Assessment:  Not bad!  Same kind of nutritional profile as the beef (70 cal, 2 g fat, 13 g protein).  If you like smoked salmon, you will probably like salmon jerky.  I did.  My only minor complaint is that they are a little oily, though not too fishy, which was more of an issue for finger tip clean-up.  I'm not sure if this will be my go-to dried chunk-of-meat, but it adds a nice bit of variety.

BTW, I've since been hearing about other varieties of jerky including meat free (incongruous for me) and even caffeinated jerky (should red meat and caffeine really be mixed?  Isn't this how crime sprees start?).  

Jerky is now a fixed part of my snacking routine.  In many respects, it really is perfect man-food (not that women don't also love the jerky -- they just don't love the jerks).  Eating it makes me feel a little bit like the Marlborough Man, and the sodium is much less dangerous than the cigarettes.

So there you have it.  For all of you adventurous Weight Watchers-friendly food lovers, give the above a shot and let me know what you think.

Please do share your own jerky thoughts (again, I'm referring to the food, not behavior) and any other similarly weird food loves.




  1. I LOVE jerky. The only problem is the sodium.
    Kroger grocery stores have a "honey bbq" that is the lowest in sodium I've seen by far - 290 mg vs Oberto which has 490 mg and most are higher than that.

  2. David, I nearly had tears streaming down my face at the beginning of this post due to laughter!!!! Here in BRYAN/ COLLEGE STATION, Home of Texas A&M we are certainly very proud of our beef & animal products!!! Especially those produced by TAMU. You should come visit the Rosenthal Meat Lab. There's a store in front and the processing in back of the small building. Literally your meat _walked_ in and was processed less than 15 feet from where you buy it! Lovin' the blog...I'm one of your Leaders in Bryan!! Come visit, we'll show you more wonderful things about Texas!

  3. I've never considered eating jerky as a healthy snack, but the idea of eating so few calories with so much protein is definitely appealing.

    I have to say that I laughed then felt a little sick reading this post. Not only did I learn (recently)that you had the audacity to attend Duke, you now buy your jerky from the Aggies? That's just...ewe. Kidding...kind of..

    I'll probably try jerky at some point because I think you might be on to something here, but it's going to take a little time for me to get over this Aggies development.

    Enjoy your jerky...Hook'em..

  4. Tofu Jerquee (as one brand is called) is pretty good, actually. Not sure of fat content,haven't had it in a while. I first tried it at VegFest, as a sample. Got some for my daughter who was a vegetarian at the time and needed a lo-fat high protein snack while in training for wrestling (long story). I love jerky, but yes the sodium can catch up with me, especially the day before weigh in. thanks for your blog, you are a very funny man!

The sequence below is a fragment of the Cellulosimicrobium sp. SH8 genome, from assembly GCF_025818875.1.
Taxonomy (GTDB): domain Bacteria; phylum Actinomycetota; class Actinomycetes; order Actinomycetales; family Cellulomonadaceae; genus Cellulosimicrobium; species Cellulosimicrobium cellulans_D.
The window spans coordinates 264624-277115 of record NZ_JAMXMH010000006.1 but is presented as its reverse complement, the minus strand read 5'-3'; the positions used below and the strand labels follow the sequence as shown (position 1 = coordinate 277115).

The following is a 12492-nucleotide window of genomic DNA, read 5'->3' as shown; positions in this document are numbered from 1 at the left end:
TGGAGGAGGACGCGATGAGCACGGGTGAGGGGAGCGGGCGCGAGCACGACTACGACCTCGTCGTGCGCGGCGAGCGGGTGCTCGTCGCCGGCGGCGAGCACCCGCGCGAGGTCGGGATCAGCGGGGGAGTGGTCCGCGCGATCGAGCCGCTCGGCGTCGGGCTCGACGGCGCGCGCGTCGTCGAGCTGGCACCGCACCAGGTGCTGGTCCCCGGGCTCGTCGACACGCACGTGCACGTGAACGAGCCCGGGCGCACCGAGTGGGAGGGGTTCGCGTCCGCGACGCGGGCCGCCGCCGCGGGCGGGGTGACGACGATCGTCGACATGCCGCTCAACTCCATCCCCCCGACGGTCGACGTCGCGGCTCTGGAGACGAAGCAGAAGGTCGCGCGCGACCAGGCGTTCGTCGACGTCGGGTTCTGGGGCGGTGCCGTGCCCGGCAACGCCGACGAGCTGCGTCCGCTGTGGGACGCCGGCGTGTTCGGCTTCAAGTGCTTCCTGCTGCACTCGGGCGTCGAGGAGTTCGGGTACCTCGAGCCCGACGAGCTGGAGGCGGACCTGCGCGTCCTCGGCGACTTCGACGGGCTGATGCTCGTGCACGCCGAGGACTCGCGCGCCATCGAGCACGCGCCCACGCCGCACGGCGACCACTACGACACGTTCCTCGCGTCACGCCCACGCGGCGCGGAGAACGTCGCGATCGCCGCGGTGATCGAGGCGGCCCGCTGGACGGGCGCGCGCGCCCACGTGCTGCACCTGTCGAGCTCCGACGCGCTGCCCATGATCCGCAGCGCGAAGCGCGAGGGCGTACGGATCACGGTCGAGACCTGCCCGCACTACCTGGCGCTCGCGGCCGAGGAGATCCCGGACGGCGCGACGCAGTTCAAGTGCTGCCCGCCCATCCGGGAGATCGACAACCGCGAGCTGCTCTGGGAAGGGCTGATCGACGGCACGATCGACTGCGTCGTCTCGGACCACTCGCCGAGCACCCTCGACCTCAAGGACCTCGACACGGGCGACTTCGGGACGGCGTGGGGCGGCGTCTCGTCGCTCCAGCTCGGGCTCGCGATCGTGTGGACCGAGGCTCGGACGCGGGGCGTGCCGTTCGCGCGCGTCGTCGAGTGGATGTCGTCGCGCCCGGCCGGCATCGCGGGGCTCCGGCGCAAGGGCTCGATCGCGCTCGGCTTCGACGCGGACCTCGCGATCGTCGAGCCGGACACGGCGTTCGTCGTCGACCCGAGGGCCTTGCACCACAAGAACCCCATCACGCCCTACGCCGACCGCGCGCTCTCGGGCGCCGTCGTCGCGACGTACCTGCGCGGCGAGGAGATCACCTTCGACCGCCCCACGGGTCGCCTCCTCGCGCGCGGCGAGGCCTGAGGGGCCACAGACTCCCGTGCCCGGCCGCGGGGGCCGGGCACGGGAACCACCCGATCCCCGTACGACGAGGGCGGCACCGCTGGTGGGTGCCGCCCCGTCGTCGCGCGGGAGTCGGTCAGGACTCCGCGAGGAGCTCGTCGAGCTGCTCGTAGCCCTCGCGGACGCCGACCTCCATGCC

5. I found a great gourmet jerky that helped fill the hunger pains when I really need a snack. Ed's Roadhouse Jerky, its all natural with no preservatives. And the bags come small enough (2oz) so I don't over indulge.

    P.S. Love you blog

    Mary R.

  6. I love love love jerky. It's definitely on my regular snack rotation! Quick, non-refrigerated protein for the win!

  7. I enjoy venison jerky on the regular! Salivate when I see a herd of jerky, er deer rather! Thank U for this blog!

  8. I'm an Aggie (and a leader in Texas, too), so how nice to see my alma mater lauded for great snacks! Whoop!

  9. I am a jerky affectonado (from my pre-WW days of (pardon me) doing Atkins), and ended up making my own homemade beef jerky. One of the few "Ron Popiel" infomercial products I bought, their dehydrator really does a great job making beef jerky, and you can control the sodium by using lower-sodium soy sauce in the marinade -- as well as trim off all the fat. I highly recommend giving it a try.

  10. This gives me the license to eat beef jerky as a snack while driving long distances between Maryland and Connecticut. I will be eternally grateful.

  11. Thanks Dave- I've been suggesting jerky to the members in South Texas. I had no idea that Texas A&M made jerky, but bet your boots I'll give it a try. I also bought the dehydrator and make my own jerky. I like to use a little (or a lot) of Tabasco as a marinade. There are a lot of low sodium marinades that work well, and I'm trying my best to try all of them I can think of :)

  12. Hi David. Thanks for the great mention!

  13. Thanks David for the mention. We have a no-nitrite version of our elk jerky as well. Thanks for lovin our stuff!

  14. Thank you, David, for your wonderfully descriptive way of describing Aggie Beef Jerky. We were so pleased with this glowing recommendation that we have posted a link your blog on our College of Agriculture and Life Sciences website<>. Happy chewing. College Communications Staff

  15. @Kenz---I don't know what they teach you at that college down in Austin. If you are going to describe Aggies as gross please don't do it by calling us female sheep. The proper spelling of ewwww (gross) isn't with an e on the end.

    Rosenthal meat center rocks! I used to get breakfast there before Animal Science 101 with Dr. Hesby (RIP). The Aggie Special. The sausage is great too!


  16. Hooorat for TAMU jerky. I have a friend in that dept. Also try Whittington's beef jerky. They are google-able.

  17. Whoop for the Aggie nod, although I do prefer homemade. Also, I did not expect to see Dr. Hesby's name on here today, he was a great man.